Why Certain Cancer Prevention Messages are Hard to Follow

There are certain things we can do ourselves that can help prevent certain cancers— such as choosing not to smoke, eating healthy and exercising and getting preventative screenings. Armed with facts like these at our fingertips, why do we sometimes choose not to partake in healthy lifestyle behaviors? 

Mark Landau, Ph.D., associate professor of Psychology at The University of Kansas and member of the Cancer Control & Population Health Research Program at The University of Kansas Cancer Center, is looking at how we can enhance health messages to encourage cancer-preventative behaviors. His method involves using metaphors to  help people make sense of cancer risk and prevention – concepts that might otherwise seem abstract and difficult to grasp. 

“If someone tells you about their recovery from a cold by saying ‘I’ve come a long way, but I’m not out of the woods yet,’ she is describing the abstract idea of recovery as through it were a kind of physical journey along a path leading to health,” explains Dr. Landau. “That observation led us to propose that using metaphors to frame cancer risks and treatments might be effective at motivating people to adopt lifestyle behaviors that reduce their risk of cancer, like applying sun-safe products.”

So how does something commonly used in literature help change people’s perceptions on cancer? Previous research has shown that people are more motivated by messages that both increase their concern that cancer is an imminent threat and convince them the recommended behavior is effective. Dr. Landau and his team believe that current cancer risk and prevention messages might be too abstract to elicit these reactions. Because metaphors provide concrete imagery, they have the potential to help people grasp what is considered a risk and what they can do to protect themselves.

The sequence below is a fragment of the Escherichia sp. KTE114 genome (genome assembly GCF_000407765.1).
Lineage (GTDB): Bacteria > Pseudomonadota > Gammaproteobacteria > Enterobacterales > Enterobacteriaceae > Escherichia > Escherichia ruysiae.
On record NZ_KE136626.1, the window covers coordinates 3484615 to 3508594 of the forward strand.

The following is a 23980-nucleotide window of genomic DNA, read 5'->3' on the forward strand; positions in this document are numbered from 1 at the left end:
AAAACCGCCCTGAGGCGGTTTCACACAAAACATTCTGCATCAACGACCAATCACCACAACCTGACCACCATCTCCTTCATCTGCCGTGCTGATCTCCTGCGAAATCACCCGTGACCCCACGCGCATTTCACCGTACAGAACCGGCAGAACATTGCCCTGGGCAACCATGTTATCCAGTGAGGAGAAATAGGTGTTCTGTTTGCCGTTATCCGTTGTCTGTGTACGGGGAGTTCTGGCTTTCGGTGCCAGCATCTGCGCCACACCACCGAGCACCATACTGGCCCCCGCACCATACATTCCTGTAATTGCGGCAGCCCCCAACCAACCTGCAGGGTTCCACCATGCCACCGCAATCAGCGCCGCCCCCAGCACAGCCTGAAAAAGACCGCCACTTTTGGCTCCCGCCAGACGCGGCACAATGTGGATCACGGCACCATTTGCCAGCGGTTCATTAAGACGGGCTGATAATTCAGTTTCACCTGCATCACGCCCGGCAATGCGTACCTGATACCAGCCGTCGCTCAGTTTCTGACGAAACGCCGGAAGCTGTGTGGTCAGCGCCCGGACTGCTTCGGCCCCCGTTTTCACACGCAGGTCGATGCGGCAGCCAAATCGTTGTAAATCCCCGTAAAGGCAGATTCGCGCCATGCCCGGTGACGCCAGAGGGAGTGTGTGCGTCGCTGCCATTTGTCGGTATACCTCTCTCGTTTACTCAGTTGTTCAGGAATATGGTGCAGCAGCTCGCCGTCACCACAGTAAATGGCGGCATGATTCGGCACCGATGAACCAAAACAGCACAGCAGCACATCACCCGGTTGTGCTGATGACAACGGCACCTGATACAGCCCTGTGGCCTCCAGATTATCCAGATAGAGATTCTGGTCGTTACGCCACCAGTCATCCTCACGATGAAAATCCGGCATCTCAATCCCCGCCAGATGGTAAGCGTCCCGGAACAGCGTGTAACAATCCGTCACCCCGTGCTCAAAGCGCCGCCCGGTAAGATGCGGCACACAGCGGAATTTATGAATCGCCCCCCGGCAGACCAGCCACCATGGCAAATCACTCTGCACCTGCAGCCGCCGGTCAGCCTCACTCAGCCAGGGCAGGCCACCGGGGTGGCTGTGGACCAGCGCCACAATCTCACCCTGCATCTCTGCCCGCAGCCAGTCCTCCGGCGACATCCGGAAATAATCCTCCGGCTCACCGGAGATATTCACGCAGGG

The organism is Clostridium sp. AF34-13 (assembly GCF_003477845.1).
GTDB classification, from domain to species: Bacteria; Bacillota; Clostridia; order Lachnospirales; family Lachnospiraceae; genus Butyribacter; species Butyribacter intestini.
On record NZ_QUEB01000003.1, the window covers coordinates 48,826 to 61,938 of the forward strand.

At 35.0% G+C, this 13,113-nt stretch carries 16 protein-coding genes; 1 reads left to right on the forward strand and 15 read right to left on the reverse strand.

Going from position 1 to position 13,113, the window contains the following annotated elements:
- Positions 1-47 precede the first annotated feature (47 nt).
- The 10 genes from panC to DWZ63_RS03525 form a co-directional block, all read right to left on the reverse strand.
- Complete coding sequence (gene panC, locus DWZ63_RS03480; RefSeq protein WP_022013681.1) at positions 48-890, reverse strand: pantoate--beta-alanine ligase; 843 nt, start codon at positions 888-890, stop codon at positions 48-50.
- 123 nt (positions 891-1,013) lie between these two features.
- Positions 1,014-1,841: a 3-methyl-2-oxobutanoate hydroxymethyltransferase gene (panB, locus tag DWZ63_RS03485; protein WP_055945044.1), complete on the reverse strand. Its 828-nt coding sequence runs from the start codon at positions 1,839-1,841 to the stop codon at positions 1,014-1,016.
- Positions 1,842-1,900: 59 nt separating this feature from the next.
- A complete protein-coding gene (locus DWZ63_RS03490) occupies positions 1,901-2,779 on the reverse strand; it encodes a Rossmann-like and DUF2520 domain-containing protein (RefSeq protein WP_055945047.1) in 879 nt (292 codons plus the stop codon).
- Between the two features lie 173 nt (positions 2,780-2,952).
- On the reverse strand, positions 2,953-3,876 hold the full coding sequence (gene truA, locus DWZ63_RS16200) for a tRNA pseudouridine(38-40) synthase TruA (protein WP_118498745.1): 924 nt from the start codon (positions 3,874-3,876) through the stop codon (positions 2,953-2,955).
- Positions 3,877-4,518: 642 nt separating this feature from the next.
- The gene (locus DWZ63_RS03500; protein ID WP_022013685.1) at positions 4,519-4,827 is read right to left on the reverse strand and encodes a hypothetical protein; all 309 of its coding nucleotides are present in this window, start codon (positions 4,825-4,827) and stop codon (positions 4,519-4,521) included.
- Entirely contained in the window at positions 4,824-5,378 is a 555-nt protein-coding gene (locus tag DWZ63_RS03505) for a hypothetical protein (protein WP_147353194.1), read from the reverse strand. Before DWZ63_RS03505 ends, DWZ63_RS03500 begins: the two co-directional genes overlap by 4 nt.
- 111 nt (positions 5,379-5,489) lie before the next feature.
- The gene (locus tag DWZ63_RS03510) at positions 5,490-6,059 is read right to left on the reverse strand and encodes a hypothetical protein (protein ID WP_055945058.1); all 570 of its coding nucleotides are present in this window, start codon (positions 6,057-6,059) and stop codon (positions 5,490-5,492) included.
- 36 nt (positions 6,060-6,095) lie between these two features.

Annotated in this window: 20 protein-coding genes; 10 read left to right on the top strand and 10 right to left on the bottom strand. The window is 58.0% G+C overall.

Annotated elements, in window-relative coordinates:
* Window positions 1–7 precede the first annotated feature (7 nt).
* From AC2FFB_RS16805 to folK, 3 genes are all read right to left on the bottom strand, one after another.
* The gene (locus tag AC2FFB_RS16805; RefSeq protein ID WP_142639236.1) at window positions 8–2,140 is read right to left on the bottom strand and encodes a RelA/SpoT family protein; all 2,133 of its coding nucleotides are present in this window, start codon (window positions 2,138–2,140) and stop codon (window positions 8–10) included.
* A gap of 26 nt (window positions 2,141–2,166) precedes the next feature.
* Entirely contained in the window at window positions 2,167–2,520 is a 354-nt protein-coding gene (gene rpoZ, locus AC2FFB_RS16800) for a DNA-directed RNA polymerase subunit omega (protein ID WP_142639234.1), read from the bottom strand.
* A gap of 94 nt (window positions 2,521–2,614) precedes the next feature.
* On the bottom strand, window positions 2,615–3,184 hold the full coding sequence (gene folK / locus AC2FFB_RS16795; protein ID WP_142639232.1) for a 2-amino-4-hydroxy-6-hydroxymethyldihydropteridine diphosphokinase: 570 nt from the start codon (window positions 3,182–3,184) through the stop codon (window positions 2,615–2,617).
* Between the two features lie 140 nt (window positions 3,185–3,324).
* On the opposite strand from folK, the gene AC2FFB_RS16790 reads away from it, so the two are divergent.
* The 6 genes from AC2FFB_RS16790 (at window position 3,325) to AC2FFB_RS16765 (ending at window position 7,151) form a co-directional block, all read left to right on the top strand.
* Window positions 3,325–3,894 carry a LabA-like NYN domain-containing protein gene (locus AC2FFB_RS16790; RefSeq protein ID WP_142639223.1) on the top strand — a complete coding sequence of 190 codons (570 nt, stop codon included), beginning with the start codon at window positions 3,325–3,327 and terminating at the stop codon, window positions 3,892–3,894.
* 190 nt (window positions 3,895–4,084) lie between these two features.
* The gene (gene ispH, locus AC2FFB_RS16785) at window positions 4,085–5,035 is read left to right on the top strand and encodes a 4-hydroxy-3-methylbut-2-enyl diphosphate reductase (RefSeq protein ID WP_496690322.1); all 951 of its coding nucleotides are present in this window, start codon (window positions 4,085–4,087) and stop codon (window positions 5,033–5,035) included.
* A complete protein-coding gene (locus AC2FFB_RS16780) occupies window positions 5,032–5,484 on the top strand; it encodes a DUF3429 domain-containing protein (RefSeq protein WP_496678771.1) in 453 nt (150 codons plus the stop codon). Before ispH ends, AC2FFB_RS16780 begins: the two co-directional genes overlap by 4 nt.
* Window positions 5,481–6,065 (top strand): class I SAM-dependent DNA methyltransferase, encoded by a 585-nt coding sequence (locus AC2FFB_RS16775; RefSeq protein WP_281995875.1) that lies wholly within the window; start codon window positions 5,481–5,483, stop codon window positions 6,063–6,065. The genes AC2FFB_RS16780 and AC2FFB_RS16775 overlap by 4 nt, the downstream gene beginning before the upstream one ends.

One ongoing study testing this idea focuses on people’s understanding of skin cancer. A health message designed to encourage young adults to apply sunscreen may not be persuasive for a couple of reasons. 

First, the audience may see the risk of sun cancer as too far removed from the realities of their everyday life, according to Dr. Landau. . As a result, they don’t feel concerned enough to take action in the present. Second, he believes the message leaves them without a compelling mental image of how sunscreen might protect them. 

“A metaphor can be used to compare that risk to a more concrete, easily-visualized hazard,” explained Dr. Landau. “It could compare the sun’s ultraviolet rays to a hostile army intent on attacking one’s body. This might elicit the concern necessary to energize prevention behavior.” 

Preliminary findings support this possibility. A brochure designed to use metaphoric expressions and imagery to compare the sun to a violent enemy was more effective at increasing intentions to apply sunscreen than a parallel message that did not use metaphors. This effect was particularly strong if the message also framed sunscreen metaphorically as a type of “armor” that protects one’s skin against the sun’s “punches,” suggesting that metaphors also help people to understand how a recommended treatment behavior works.